And I’d like to automate that test. For real ūüėÄ



Testing in popular culture

This morning, while browsing for a podcast for this 30 Days Of testing -challenge, I found myself thinking. Yes I know, it’s a harsh condition and I try to avoid it regularly, but one can’t help oneself. Not when you’re born this way, you know, with brains and all.

Anyhow, I started thinking, who was the test engineer in Starfleet Academy that tested Kobayashi Maru? Clearly, for it being a computer scenario, it should’ve been tested. How otherwise could’ve James T. Kirk beaten it, even by cheating? And furthermore, in the ship, there’s only operators available, mainly. Someone must have been done a hell of a coding in order to get the USS Enterprise to get around the orbit in the first place. And, as we all know, when there’s a developer there should be a tester available.

Which brings me to this: Is there testing involved in popular culture? In the ‘Saving Matt Damon’ – movie, The Martian (which by the way is a great book, not as good movie, Ridley Scott blew it), NASA does skip the tests, based on risk assessment, apparently, ¬†in order to send the supplies to the Mars a bit more earlier, even the length of the tests is slightly discussed. That’s most likely due to that the author of the book is, if I recall correctly, a SW engineer.

But is there more QA/Test references in popular culture? If not, why not? We’re working on a field of SW (Well, HW needs to be tested, too, but that’s another story) and the field gets bigger and bigger all the time. It is clearly so, nowadays, that hackers and developers can actually tell people what their profession is and people in general have some sort of clue what they are doing for living.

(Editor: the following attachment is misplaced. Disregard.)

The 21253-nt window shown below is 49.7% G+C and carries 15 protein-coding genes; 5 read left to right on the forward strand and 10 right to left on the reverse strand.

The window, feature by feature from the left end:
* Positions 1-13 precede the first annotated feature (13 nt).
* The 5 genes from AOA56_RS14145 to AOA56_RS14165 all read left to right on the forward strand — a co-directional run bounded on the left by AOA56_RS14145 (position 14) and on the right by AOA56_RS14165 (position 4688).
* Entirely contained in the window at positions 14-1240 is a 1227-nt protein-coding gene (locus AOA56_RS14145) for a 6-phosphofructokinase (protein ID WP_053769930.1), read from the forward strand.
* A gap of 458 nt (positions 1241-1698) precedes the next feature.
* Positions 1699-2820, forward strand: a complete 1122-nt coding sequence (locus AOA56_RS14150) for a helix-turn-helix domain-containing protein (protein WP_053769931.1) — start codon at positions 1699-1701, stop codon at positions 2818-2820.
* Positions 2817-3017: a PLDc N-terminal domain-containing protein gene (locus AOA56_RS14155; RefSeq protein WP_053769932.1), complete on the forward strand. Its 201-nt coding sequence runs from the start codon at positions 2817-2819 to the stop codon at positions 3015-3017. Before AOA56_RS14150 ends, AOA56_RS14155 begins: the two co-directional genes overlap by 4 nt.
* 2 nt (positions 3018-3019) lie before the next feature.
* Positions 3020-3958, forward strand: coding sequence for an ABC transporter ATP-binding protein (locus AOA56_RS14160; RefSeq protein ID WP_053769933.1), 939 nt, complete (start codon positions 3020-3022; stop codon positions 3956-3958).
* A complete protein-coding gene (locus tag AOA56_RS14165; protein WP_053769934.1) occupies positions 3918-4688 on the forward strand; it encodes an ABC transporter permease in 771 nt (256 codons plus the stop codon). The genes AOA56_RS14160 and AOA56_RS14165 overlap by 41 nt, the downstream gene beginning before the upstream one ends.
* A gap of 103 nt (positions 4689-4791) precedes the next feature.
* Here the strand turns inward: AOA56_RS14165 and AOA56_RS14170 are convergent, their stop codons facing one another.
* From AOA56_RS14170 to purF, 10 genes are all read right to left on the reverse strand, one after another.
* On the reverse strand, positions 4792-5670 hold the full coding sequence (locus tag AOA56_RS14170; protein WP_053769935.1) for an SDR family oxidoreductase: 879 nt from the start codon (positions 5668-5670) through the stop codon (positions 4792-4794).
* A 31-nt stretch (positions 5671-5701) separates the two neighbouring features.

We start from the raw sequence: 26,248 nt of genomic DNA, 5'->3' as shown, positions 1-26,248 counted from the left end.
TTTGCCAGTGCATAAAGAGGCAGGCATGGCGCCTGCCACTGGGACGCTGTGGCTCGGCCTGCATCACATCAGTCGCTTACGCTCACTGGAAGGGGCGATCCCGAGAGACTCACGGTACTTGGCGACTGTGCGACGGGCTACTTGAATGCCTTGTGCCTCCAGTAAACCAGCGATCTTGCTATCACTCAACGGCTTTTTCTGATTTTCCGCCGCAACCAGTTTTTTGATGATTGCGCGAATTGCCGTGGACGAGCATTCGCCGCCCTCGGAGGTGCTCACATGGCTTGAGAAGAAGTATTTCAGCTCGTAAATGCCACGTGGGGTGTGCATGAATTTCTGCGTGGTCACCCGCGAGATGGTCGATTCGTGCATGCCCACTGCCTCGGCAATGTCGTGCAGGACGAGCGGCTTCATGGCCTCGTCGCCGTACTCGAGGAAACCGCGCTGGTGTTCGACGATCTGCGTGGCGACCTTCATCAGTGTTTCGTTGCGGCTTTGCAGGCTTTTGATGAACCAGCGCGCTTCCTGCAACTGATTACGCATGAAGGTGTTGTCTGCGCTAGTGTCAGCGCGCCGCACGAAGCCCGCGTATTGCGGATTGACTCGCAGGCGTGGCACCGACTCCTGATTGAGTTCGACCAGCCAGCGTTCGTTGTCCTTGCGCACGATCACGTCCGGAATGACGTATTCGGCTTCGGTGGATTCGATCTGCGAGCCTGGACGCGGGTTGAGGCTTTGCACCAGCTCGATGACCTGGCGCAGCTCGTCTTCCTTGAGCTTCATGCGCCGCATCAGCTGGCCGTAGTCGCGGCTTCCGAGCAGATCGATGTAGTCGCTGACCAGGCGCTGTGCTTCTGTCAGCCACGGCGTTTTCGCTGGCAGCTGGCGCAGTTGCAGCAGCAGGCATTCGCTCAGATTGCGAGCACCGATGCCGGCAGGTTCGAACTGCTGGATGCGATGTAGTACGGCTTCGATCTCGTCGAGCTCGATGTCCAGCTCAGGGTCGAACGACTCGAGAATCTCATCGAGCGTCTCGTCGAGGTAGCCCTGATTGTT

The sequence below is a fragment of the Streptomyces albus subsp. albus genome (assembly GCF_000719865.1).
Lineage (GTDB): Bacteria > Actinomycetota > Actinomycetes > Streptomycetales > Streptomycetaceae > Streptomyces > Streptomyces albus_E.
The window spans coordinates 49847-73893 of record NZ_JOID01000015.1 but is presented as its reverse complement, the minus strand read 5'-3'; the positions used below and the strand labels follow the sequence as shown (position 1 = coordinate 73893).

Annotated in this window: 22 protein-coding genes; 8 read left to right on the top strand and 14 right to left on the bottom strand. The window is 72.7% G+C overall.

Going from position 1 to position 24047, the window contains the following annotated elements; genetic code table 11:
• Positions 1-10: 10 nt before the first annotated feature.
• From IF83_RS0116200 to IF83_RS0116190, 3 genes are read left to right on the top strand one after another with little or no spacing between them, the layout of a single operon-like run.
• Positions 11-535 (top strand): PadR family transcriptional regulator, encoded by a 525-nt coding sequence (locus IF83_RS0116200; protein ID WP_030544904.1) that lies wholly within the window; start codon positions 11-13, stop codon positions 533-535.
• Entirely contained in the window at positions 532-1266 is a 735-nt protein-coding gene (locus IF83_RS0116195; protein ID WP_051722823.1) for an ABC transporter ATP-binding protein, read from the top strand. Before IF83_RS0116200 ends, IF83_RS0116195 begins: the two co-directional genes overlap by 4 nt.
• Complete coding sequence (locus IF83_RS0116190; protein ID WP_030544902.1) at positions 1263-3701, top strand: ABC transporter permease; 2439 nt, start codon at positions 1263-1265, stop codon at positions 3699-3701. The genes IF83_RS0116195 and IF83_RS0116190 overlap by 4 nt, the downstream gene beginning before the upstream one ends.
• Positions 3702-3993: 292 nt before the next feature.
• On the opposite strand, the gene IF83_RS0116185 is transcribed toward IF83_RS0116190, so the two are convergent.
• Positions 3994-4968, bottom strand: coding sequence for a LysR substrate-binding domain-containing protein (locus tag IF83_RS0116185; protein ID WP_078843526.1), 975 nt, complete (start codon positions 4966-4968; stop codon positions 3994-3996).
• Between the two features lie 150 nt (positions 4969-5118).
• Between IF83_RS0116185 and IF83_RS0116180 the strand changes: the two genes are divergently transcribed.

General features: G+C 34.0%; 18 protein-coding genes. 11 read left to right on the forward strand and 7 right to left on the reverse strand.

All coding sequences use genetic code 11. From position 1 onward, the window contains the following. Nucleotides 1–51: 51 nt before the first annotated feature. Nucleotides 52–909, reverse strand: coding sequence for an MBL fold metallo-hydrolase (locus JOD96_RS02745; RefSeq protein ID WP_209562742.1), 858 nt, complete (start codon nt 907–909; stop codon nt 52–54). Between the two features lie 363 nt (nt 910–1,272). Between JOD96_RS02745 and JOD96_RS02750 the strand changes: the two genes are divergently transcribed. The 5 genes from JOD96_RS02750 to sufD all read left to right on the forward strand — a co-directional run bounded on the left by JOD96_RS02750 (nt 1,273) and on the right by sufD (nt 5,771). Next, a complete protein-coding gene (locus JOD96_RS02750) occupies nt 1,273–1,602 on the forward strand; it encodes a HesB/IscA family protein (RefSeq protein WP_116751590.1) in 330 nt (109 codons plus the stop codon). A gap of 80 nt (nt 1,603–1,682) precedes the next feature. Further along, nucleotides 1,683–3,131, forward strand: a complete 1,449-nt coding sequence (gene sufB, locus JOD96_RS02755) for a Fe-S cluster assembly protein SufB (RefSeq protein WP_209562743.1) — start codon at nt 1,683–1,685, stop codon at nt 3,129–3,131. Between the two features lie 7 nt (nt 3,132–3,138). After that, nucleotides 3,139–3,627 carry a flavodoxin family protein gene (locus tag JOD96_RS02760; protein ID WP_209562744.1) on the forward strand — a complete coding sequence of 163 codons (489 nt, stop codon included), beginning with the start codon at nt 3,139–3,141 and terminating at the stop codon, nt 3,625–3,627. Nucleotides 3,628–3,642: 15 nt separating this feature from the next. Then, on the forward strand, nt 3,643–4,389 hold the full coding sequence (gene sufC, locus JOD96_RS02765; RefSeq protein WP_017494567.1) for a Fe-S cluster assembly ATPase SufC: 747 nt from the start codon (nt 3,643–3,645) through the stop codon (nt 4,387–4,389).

Me, in the other hand, if I tell my profession to my relatives, am faced with a puzzled smile and slightly confused glare. Which I can buy, nobody seems to know what this testing is and what it is all about. Getting more testing stories in popular culture would actually help a bit.

It would be interesting to know, if I’m wrong here. What I know, is the narrow field of popular culture I’ve been following. I might be completely wrong, which is always all so human.

By the way, did you know¬†that the Chernobyl disaster ¬†was caused by¬†running tests? Some experiments, as it seems. Sounds slightly like exploratory testing to me. It’s always a refreshing thought when someone bashes around the nuclear plant systems.

Just one more: Who was the guy, who tested the Death Star particle exhaust vents security? And who approved the solution?

Note: And the answer comes from the  deeps of Twitter:

Thanks, @Marcel_Gehlen

PS. I did find the podcast, too.